There are many sides to this issue and I don’t feel that any one person has the sole right answer (kinda like in war -huh?)

    Does EA have the right to make a MoH game which takes place in Afghanistan? Of course – but I hope it’s done in an intelligent way.

    Should they have removed the word Taliban from multiplayer? If it means that much to a grieving widow, sibling or parent – sure why not.

    Is AAFES, the sole purveyor of alcohol, tobacco, adult magazines, video games, war movies and pretty much everything else to servicemembers, correct in not stocking the game on their shelves? Not in the slightest. It’s a discredit to those they claim to serve and represents a strong contempt by some senior leaders for the younger generation of servicemember, the gamer generation – those who’ve joined during a time of war knowing full well that they’ll be deploying, yet doing so anyway.

    #6 4 years ago
  7. artdafoo

    That’s right soldiers, you can get your legs blown off by an IED, but you can’t buy a video game with the TALIBAN in it. Stupid shit.

    #7 4 years ago
  8. LordCancer

    @2 the pentagon burns books too, apparently its all the rage.

    @6 thanks for your service Jet black.

    #8 4 years ago
  9. endgame

    2 words: EPIC FAIL! :D

    #9 4 years ago
  10. Freek

    This is weird, becuase with the Taliban name removed the game has the official US Army support. They are even using real soliders in the promotion of the game.

    #10 4 years ago
  11. freedoms_stain

    Evidently the Taliban complaints were just a screen for “videogames r bad mmkay!”

    On the other hand maybe it’s just too early to set a military encounter between the noble patriotic Americans and the dastardly Middle East in the 21st century.

    #11 4 years ago
  12. jeremycafe

    “Only in america, this reminds me after 9:11 they re-shoot alot of movies to remove images or dialogue that referenced the towers.”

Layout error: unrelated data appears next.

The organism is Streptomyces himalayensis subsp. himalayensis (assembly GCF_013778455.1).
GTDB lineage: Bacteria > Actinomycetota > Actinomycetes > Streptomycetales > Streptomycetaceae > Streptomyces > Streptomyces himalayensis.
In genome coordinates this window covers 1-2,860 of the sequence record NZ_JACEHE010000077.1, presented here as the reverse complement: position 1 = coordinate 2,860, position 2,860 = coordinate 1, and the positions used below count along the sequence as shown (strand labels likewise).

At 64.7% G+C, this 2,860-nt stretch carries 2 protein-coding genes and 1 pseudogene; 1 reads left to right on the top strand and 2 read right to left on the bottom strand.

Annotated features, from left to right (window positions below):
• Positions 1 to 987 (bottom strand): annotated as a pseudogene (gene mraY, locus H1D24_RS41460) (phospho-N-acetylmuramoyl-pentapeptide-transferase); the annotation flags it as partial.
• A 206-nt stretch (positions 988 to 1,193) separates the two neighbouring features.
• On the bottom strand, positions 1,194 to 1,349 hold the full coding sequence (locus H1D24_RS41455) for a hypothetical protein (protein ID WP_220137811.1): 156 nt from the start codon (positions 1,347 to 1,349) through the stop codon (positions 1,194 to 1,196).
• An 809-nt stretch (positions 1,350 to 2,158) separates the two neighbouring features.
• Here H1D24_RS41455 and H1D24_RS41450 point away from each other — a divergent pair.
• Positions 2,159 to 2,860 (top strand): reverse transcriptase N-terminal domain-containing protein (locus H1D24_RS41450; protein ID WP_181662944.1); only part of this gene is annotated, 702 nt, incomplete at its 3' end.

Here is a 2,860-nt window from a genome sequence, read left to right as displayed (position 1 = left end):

… Because games have never been banned in other countries? Ignorant f… Haven’t there been a hell of a lot more games banned outside of the US?

    They didn’t re-shoot “alot” of movies. Some trailers and posters were edited. Do you know why? Because the towers were no longer there to film the scenes. What the hell does this have to do with any point you are trying to make?

    “What happen to the so much love america rights?? Freedom of speech, anyone?”

    I can still go and pick up the game with absolutely no problem. As can military members, as they just have to drive off base to get it. It is not like they cannot have the game on-post.

    #12 4 years ago
  13. Moonwalker1982

    This is really becoming one big joke, what can even be taken serious about this anymore? The whole shit with the Taliban was nonsense anyway and now they still want the game gone? These morons of people would want COD gone then as well i guess? Yet i don’t see that. Hey, might as well ban every damn war shooter or better yet every damn first person shooter. And when that happens, you might as well just quit with making games altogether,lol.


    There are countless war shooters out there, and plenty of them depict some real life events too i’m sure. But those aren’t traumatic for some people? Seriously..fuck America and it’s ways of thinking wait, let me correct that. Fuck them most of the time, sigh.

    #13 4 years ago
  14. spiderLAW

    Jet Black.
    Thank you for everything you have done for the citizens of the United States. I greatly appreciate you sir.

    Also, that was a very good point you made and i totally agree.

    #14 4 years ago
  15. DSB

    @1 Way to rip off Tom Chick, Nathan.

    @6 Great comment.

    Just because EA roll back their PR stunt to a point where Fox News might not go on the rag, that doesn’t mean it’s any easier for veterans. It’s pretty obvious to see who the Opposing Forces are.

    #15 4 years ago